The Burial Society by Nina Sadowsky is a psychological thriller of obsession and betrayal that follows a woman running from a dark past and stumbling upon a tangled nest of seductions and secrets (available January 30, 2018).
If the pretty cover and snappy title hadn’t already snagged my attention for Nina Sadowsky’s The Burial Society, the premise would have had me:
The mysterious Catherine (no last name) heads The Burial Society, a darknet web designed to vanish people in need of new lives, granting them clean identities and safety in order to escape abusive, dangerous circumstances and start over. When Catherine discovers a past failure may have caused the death of her former client’s husband, she finds herself swept up in helping her client’s family, attempting to make amends for her past mistake.
The first chapter starts in strong, with Catherine “kidnapping” her newest client and throwing us right into the action.
I can do this. I will do this.
I’ve done this many times before. And under trickier circumstances, I reassure myself. I’ve calculated timing and approach, extraction and escape. It will be hazardous, perhaps fatal—if not for the benevolent graces of luck and perfect timing.
But it’s what the client ordered, and the customer is always right. Plus, the payoff? Huge. I don’t care about the money, but there will be other rewards for me in this.
Why am I so nervous?
I hate the waiting. Gives me too much time to think. My heart thuds in my chest.
I scan the street.
I’ve done my homework. I always do. The facts check out. The first installment, a direct deposit to a Swiss bank account, is confirmed. I’ve followed my target for two weeks now without being detected. I’ve assessed her patterns and habits and, perhaps more important, those of the bodyguard who is never far from her side. I’ve enlisted Delphine as my driver for the day. Always grateful for her steady, silent acquiescence to plans and payment.
I move into position.
Given the cover copy, I’d been prepared for a high-stakes spy novel. The leading lady caught in her own web and unable to disentangle herself, risking everything she’s worked for—including the life she’s built for herself—when a past mistake returns to haunt her. I love the notion of the Burial Society as a whole, and I love that it’s run by a woman. What I didn’t expect was the narrative to cross multiple points of view and span a couple different timelines.
We have Catherine, our spy, and then three members of the Burrows family: Natalie, a young woman struggling with depression and an eating disorder; Jake, her older brother; and Frank, their uncle. While Catherine is extricating a Russian supermodel from her abusive arms dealer husband, Natalie comes home to her family’s Paris apartment to find her father murdered.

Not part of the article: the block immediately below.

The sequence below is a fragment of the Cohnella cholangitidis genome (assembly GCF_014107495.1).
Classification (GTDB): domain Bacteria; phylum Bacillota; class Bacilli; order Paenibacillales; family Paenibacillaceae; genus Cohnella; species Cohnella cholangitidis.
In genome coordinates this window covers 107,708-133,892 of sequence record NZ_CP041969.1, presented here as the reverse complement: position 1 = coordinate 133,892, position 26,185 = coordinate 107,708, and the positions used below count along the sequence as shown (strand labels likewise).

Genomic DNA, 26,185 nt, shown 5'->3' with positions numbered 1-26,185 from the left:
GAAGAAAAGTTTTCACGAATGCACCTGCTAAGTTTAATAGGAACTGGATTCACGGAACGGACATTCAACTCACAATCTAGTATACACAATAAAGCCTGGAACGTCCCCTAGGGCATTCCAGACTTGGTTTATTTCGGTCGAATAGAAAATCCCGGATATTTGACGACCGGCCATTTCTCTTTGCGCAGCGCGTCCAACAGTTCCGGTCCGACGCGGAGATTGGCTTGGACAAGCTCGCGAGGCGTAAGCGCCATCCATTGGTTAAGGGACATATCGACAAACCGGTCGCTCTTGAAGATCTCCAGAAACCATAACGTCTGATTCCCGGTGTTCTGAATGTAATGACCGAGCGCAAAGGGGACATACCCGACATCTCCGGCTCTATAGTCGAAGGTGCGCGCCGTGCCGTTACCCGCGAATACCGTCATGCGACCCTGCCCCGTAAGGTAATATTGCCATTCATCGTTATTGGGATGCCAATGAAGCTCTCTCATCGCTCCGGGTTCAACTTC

In an act of happenstance, Catherine passed the family previously on the street, where she recognized in Natalie the face of the client she failed. You see, three years prior, Natalie’s mother, Mallory, had appealed to The Burial Society for rescue but ended up a missing person when Catherine failed to make their appointment.
Though each well-written, the multiple points of view slowed the narrative for me. It became more of a gradual unravel, picking up scraps of information here and there. I found myself dragged out of the story more than once when Catherine alluded to “stories for another time” or “meeting so-and-so later” or “things [I] didn’t need to know.” Then why mention them?
I still enjoyed Catherine’s voice, and honestly, I wish the book had been hers alone. The three other characters didn’t add anything crucial to the plotline that Catherine couldn’t have said or seen herself, and what little we do get of Catherine’s backstory is intriguing.
After multiple hints, we discover she created the Burial Society to spirit herself away after leaving “The Farm.” I assume she’s referring to The Farm compound in Tennessee—a nonviolent, hippie commune. The televised 1980 raid on the compound is the reason Catherine misses her connection with Mallory and why she blames herself for Mallory’s disappearance. While intriguing, I would have liked a better picture of how Catherine came to create her network.
It wasn’t fast-paced as I’d hoped, but it was a decent light read—even though I found most of the details implausible. Sadly, the plot just doesn’t add up, and the reveal of the killer—specifically the reasons the killer turned to murder—left a poor taste in my mouth. Additionally, I do think there should be a trigger warning concerning mental illness and the way it’s handled here, especially with self-harm very present and detailed through multiple chapters.
I wish the book had been closer to what the blurb promised, but if you’re looking for a quick and entertaining read, this one might just do the trick.
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Meghan Harker grew up in a small, awkwardly-named town in Georgia. She attended Brenau University, where she earned her BA in English and a minor in Graphic Design; she also attended the University of Cambridge, England, where she didn't quite master the perfect Oxbridge accent. She's an avid reader, writer, and fire spinner. She's currently working her first novel, a paranormal thriller. Visit her blog at ExquisitelyOdd.com.